| 3 January 2009
Before corn, wild lilies were on ancient menu
Long before humans in North America grew corn and beans and wheat, they were harvesting and cooking the bulbs of lilies, wild onions and other plants, roasting them for days over hot rocks, says a Texas archeologist. The evidence for this practice has long been known of in fire-cracked rock piles found throughout North America, but archeologists have tended to ignore it "because a new pyramid or a Clovis arrow point is much sexier," said archeologist Alston Thoms of Texas A&M University.
In two new reports published online last week in the Journal of Anthropological Archaeology and the Journal of Archaeological Science, Thoms reported that cooking on hot rocks first became a substitute for cooking on hot coals around 9,000 to 10,500 years ago, then had a sudden jump in popularity about 4,000 years ago. The reason for the changes: population growth that required primitive peoples to exploit new food resources.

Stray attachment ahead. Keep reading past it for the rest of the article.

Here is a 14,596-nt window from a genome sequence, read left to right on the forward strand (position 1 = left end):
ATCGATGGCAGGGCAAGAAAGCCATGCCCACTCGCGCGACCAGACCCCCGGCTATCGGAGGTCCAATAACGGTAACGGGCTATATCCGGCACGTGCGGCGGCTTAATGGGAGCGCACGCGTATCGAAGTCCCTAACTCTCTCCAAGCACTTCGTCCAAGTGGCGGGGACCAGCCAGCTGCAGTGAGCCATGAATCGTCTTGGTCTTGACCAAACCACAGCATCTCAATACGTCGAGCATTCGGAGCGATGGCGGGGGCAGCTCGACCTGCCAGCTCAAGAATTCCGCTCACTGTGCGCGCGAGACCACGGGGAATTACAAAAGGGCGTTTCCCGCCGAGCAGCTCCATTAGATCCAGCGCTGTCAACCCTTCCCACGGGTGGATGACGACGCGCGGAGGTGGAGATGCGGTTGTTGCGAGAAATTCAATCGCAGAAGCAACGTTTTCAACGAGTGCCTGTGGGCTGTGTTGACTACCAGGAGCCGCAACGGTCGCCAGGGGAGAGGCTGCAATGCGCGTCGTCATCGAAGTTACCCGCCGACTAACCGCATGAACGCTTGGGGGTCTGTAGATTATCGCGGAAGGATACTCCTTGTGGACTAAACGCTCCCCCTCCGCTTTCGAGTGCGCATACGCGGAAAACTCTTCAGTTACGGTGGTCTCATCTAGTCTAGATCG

Meadowlands and the forest edge were filled with wild plants. The bulbs of these plants are about as nutritious as sweet potatoes, but the only way to make them digestible was to roast them for two days or longer. Large rocks could hold heat without constant maintenance.
Source: Chicago Tribune (28 December 23008)
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